Sometimes confused with synthetic cubic zirconia (the popular diamond imitation better known as CZ). But zircon is a natural gem that has been prized in both the East and West for many centuries. Until modern times it was called jacinth, hyacinth, or jargon.
Name may come from Arabic zarkun meaning vermilion, or from even older Persian zargun, which translates “golden colored”. Either term might describe the tints of some zircons.
Traditionally believed to offer protection from evil, guarantee safe travel, bring its wearer wealth, wisdom, and hone – and assure a good night’s sleep.
Birthstone or December.
Color: Most popular is blue, ranging from pale pastel to the distinctive bright greenish blue known as “zircon blue” in the gem trade. Also colorless plus shades of orange, yellow, brown, green, red, pink, and occasionally purple.
Clarity: Blue and colorless zircon is typically almost inclusion-free. Other colors are often lightly included, and minor clarity characteristics are accepted.
Cut: Usually faceted in traditional shapes and styles. A favorite for blue is the zircon cut, which is the same style used for round diamonds, but with an extra row of facets around the bottom.
Carat Weight: Blue is normally available in all jewelry sizes (up to 15 or 20 carats). Other colors are rare over about 8 or 10 carats.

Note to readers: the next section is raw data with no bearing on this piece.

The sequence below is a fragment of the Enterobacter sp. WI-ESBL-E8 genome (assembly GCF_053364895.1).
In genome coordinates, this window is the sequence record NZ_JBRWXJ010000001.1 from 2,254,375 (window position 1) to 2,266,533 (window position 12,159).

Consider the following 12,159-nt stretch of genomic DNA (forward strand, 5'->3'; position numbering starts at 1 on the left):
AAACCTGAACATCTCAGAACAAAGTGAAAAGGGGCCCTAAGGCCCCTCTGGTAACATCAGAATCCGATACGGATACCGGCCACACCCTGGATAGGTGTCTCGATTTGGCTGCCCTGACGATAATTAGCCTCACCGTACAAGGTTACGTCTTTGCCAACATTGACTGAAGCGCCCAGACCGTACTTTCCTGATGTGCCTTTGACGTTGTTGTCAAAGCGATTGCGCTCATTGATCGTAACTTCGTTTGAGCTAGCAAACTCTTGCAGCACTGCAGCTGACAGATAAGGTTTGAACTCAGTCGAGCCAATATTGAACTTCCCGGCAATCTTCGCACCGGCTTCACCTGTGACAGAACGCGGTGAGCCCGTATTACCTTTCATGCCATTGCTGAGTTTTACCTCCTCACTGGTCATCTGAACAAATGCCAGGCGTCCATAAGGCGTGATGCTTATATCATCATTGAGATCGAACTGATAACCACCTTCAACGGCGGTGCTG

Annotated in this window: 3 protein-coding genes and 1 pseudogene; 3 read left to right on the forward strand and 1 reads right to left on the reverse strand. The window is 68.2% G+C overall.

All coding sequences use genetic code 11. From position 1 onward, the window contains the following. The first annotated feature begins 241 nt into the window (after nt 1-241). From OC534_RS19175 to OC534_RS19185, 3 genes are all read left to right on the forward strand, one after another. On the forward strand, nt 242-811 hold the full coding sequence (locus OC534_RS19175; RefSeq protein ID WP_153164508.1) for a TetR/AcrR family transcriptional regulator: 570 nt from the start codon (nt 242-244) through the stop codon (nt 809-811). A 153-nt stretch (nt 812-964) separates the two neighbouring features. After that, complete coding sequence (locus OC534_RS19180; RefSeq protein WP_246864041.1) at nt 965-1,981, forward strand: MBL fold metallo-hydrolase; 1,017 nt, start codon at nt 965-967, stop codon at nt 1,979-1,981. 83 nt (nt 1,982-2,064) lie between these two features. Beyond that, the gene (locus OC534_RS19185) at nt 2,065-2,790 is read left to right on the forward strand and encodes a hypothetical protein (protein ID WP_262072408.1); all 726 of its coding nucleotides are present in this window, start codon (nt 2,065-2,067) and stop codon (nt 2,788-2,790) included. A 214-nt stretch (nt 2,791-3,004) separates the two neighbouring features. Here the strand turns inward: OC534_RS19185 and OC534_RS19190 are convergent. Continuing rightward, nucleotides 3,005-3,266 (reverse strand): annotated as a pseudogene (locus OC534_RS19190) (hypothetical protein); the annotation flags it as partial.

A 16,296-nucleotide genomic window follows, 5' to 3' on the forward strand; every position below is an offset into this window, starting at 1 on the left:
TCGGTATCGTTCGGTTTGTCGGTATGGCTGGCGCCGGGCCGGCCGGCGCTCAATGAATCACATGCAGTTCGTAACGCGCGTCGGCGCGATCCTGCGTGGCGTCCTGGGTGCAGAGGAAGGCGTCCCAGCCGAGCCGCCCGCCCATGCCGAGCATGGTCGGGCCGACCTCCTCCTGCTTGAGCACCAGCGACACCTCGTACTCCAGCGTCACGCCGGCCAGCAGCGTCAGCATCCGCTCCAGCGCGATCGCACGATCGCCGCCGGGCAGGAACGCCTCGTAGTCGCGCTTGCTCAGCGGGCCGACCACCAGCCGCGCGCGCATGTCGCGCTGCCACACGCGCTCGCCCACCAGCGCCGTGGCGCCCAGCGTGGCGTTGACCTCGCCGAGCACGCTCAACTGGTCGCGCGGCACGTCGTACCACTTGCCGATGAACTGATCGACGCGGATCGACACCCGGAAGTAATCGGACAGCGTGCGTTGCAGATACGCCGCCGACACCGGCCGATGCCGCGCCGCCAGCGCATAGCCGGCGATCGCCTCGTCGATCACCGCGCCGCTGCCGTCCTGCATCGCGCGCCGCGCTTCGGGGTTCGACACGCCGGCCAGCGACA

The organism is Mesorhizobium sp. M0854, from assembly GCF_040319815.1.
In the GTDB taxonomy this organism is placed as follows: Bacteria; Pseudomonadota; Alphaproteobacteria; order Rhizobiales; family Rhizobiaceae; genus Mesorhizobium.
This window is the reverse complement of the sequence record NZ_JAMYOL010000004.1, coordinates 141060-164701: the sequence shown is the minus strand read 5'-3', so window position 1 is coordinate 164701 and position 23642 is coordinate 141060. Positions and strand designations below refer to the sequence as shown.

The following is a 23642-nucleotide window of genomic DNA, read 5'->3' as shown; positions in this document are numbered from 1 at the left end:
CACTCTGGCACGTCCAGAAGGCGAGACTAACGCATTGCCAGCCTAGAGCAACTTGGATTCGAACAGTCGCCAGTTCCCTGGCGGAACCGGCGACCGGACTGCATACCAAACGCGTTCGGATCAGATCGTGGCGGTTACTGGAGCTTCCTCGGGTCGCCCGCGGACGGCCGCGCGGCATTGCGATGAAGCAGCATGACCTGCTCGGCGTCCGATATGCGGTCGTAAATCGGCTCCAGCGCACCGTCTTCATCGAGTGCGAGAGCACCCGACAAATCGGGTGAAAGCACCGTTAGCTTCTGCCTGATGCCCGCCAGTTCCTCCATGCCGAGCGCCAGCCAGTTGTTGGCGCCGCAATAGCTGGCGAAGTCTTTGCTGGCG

Virtually all blue, red, and colorless zircon is produced by heat treatment. Some orange and yellow is too. This process duplicates heating that can occur naturally in the earth. The effects are usually permanent, but some heat-treated zircons gradually revert to their original color. (Prolonged exposure to intense light increases this possibility.) Heat treatment can also reduce toughness, requiring more careful wear.
Zircon is classified as a mineral species. Composed primarily of zirconium, silicon, and oxygen; chemical formula ZrSiO4. Color is usually caused by crystal structure distortion resulting from low levels of natural radiation emitted over hundreds of millions of years by trace amounts of elements such as thorium and uranium.
Zircon is one of the few colored gems that show the optical effect known as dispersion. This occurs when white light spreads into spectral colors. Rainbows provide the most spectacular examples of dispersion, and it’s a key factor in the appeal of diamonds. To see it in zircon, use full-spectrum display lights or direct sun, rock the gem gently, and look for flashes of rainbow fire. (Deep color may mask the effect.)
Zircon generally has fair wearabiltiy. Protective setting is recommended.
Hardness: Moderate scratch resistance. Rates 6 to 7.5 on the Mohs Hardness Scale.
Toughness: Good to fair resistance to chipping and breaking (largely depending on the type and extent of clarity characteristics). Heat treatment can also make zircon somewhat brittle.
Stability: No routine concerns for gem owners.
Cleaning: Liquid cleaner, or detergent and water. NEVER USE AN ULTRASONIC.